Ingredients: Pig liver, assorted other pig parts (usually fatty), cornmeal, pepper, salt 

Fat content: One popular recipe calls for one liver and a pound and a half of fatty parts for a six-serving batch of livermush, making each serving worth about 30 grams of fat.

North Dakota
You can thank German immigrants for this local favorite, called Fleischkuechle, which is a meat patty smothered in a fried dough wrapping. 

Ingredients: Recipes call for eggs, flour, and sometimes buttermilk to make the dough. The filling is made of beef, onion, salt, and pepper. 

Fat content: A commercially prepared variety from Cloverdale Foods, a North Dakota meat company, contains 19 grams of fat in one serving size.

 Founded in 1948 and now headquartered in Ohio, Bob Evans is a chain that operates in 19 states. The restaurants offer giant breakfasts piled inside a bowl made of biscuit—like the Sausage Biscuit Bowl. 

Ingredients: Home fries, eggs, sausage gravy, sausage, cheddar cheese, scallions, margarine, in a biscuit bowl 

Fat content: 61 grams of fat and 28 grams of saturated fat—double the maximum recommended intake for an entire day.

While often associated with Texas, chicken fried steak is so beloved in neighboring Oklahoma that it was added to the official list of state foods in 1988. The pounded beef is battered and fried like chicken and served smothered in gravy. 

Ingredients: Beef, egg, milk, salt, pepper, flour. Recipes use additional ingredients like buttermilk or chicken broth. 

Fat content: Recipes vary, but chicken fried steak, at around 26 grams of fat, is likely to cost you about a day’s worth of fat.

While Oregon isn’t the only state to offer gigantic, heart-stopping burgers, a particularly outrageous version—called the Redonkadonk—can be found at BrunchBox, a popular food vendor cart.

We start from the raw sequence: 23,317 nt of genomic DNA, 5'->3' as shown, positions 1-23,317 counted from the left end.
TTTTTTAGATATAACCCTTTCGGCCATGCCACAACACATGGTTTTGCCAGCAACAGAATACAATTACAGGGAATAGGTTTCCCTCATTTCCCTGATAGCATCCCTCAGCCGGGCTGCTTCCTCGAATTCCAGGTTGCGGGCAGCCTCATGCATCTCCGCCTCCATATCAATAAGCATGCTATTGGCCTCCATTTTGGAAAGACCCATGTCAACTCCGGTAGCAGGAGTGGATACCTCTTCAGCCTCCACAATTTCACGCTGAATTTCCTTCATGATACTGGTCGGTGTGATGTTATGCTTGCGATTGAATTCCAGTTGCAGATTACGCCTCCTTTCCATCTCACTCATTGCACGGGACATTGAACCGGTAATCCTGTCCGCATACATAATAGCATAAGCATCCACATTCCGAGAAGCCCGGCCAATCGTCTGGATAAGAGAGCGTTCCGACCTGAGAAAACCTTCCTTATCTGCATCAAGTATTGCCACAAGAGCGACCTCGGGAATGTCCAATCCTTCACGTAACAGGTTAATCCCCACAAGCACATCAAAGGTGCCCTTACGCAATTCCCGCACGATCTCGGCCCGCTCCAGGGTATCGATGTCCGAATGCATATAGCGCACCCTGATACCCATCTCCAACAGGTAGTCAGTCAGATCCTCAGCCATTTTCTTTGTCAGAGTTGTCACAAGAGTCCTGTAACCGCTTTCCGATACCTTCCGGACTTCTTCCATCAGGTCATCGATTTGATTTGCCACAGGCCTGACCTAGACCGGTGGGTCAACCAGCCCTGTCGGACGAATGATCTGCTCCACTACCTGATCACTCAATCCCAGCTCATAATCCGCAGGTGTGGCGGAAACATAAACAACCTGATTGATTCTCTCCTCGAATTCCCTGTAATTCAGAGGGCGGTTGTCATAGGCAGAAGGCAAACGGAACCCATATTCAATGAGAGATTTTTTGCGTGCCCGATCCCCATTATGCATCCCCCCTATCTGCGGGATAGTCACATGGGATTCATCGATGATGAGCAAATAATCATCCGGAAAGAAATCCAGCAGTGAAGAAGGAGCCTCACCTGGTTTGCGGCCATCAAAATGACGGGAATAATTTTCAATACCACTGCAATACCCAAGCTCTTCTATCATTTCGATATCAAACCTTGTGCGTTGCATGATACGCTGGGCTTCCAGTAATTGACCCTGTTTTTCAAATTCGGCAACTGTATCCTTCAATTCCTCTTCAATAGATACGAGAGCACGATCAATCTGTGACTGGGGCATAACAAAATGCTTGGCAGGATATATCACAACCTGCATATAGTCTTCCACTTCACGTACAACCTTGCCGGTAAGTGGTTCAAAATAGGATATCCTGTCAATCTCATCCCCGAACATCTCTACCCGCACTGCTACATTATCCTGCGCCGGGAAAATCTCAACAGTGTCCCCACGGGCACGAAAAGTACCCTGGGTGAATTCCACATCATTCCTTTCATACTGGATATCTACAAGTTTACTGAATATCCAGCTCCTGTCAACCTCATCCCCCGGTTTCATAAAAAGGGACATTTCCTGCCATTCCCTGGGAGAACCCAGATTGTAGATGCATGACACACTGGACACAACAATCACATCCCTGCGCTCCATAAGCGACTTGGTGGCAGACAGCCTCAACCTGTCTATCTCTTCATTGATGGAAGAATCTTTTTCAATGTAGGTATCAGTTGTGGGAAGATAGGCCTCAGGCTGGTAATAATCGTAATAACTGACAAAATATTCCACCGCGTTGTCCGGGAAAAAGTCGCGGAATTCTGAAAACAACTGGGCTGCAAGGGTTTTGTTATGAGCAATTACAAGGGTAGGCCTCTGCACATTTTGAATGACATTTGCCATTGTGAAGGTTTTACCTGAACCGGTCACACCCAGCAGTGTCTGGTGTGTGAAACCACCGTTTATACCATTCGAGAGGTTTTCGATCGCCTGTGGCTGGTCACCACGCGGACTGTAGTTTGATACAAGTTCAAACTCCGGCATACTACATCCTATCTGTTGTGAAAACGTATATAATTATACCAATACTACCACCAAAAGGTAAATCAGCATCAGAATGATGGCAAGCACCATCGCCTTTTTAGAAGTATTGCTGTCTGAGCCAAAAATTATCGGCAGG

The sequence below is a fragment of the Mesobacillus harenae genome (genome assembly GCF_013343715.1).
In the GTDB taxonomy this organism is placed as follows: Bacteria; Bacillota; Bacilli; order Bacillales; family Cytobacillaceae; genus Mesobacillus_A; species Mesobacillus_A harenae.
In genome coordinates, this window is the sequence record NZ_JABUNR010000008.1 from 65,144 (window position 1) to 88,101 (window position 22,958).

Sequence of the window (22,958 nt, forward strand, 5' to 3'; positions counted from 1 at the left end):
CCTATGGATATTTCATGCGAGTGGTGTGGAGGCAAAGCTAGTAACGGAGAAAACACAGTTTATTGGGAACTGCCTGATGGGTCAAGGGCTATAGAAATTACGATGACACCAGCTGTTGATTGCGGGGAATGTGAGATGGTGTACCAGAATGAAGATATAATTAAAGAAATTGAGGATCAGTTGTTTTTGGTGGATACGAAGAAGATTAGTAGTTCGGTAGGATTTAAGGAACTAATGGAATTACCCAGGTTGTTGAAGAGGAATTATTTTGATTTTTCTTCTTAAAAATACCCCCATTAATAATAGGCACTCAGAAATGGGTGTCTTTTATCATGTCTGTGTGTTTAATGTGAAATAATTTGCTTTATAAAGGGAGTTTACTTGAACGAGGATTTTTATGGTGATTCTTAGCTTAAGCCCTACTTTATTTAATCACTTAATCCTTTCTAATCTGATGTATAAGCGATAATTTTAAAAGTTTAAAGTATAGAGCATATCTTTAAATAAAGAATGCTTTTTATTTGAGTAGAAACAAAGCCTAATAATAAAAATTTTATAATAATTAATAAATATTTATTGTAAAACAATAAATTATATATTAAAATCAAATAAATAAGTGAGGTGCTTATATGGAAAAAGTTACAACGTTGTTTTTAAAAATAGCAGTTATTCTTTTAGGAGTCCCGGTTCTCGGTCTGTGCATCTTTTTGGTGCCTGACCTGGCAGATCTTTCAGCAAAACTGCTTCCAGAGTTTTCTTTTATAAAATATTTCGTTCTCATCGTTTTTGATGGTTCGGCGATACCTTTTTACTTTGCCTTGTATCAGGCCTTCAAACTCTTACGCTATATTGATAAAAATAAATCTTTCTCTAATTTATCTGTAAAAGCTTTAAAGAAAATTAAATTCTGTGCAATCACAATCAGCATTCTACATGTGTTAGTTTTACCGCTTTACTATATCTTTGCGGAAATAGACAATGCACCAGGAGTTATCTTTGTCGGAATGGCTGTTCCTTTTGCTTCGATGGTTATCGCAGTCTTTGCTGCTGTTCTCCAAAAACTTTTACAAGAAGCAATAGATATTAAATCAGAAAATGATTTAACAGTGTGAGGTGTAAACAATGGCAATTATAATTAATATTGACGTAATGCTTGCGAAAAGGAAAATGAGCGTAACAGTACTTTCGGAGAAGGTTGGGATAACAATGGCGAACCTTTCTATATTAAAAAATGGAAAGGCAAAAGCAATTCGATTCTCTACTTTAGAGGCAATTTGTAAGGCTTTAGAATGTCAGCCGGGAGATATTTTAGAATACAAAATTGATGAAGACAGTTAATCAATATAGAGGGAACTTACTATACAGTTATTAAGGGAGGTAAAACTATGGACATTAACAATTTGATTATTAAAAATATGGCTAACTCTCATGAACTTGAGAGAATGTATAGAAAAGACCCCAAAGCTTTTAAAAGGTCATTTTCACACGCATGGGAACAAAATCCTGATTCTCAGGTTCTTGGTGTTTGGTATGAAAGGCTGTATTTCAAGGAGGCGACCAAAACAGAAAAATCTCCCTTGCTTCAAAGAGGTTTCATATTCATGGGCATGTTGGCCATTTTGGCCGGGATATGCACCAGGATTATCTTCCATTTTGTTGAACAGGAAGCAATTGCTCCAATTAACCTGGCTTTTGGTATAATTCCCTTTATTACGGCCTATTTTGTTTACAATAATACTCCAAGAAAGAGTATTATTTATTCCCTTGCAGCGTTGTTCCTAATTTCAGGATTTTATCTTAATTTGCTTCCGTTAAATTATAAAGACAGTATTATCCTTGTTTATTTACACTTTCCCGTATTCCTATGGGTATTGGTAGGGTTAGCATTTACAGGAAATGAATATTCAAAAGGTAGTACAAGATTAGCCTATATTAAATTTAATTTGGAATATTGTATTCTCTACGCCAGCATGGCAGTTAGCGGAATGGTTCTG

Ingredients: Egg, ham, Spam, bacon, and American cheese on a beef patty, between two grilled-cheese sandwiches on thicker-than-normal Texas Toast bread in the place of a bun

Fat content: It’s hard to know how much of each ingredient is used in the BrunchBox recipe, but count about 13 grams of fat in a beef patty, 5 grams of fat for each slice of cheese (remember, it’s not just on the burger but in the grilled-cheese buns as well), 3 grams of fat per slice of bacon, and 15 grams per serving of Spam.

The most iconic food of Pennsylvania also happens to be one of the unhealthiest. What else could we mean but the Philly cheesesteak? Invented in 1930, the cheesesteak is now recognized around the world.

Ingredients: Beef, cheese (often Cheeze Whiz), and onions on a long roll

Fat content: Recipes vary. Commercially prepared versions, like the 6-inch Big Philly Cheesesteak at Subway and the Cheesesteak Sandwich at Nathan’s, range from 18 to 45 grams of fat, respectively.

Rhode Island 
In the late 1930s, when father-son team Anthony and Nicholas Stevens moved to Rhode Island from Greece, by way of Brooklyn, they opened a small restaurant in the Olneyville neighborhood of Providence. The popular fare—New York System Hot Wieners—is still a regional favorite, and is imitated by vendors and eateries throughout the state.

Ingredients: A beef hot dog drenched in yellow mustard, onions, celery salt, and ground-beef sauce

Fat content: With 13 grams of fat for the hot dog and 15 grams of fat in a serving of ground beef, you’ll max out your daily recommended limit of fat; the ground-beef sauce is usually made with ultra-fatty shortening.

South Carolina 
Ah yes, the home of the turducken. This Thanksgiving feast consists of a turkey stuffed with a duck stuffed with a chicken—almost heaven for those who like their meat with a side of meat chased with a bit of meat. The origin of this monstrous meal is mysterious, but rumor has it that the first turducken may have been assembled at a plantation in South Carolina.

Ingredients: Turkey, chicken, duck; often also contains stuffing, frequently made with cornbread and pork sausage

Fat content: Recipes vary greatly, from as little as 14 grams of fat in a commercially prepared version from CajunGrocer.com, to as much as 53 grams or even a whopping 118 grams of fat in various homemade versions.

South Dakota 
Frybread is exactly what it sounds like—a greasy, doughy, fried treat. South Dakota named frybread the official state bread in 2005. But even though it is deeply rooted in traditional Native American cuisine, frybread may also contribute to obesity—67% of Native Americans in the U.S. are overweight or obese.

Ingredients: Ingredients vary, but generally recipes call for white flour, salt, sugar, and lard.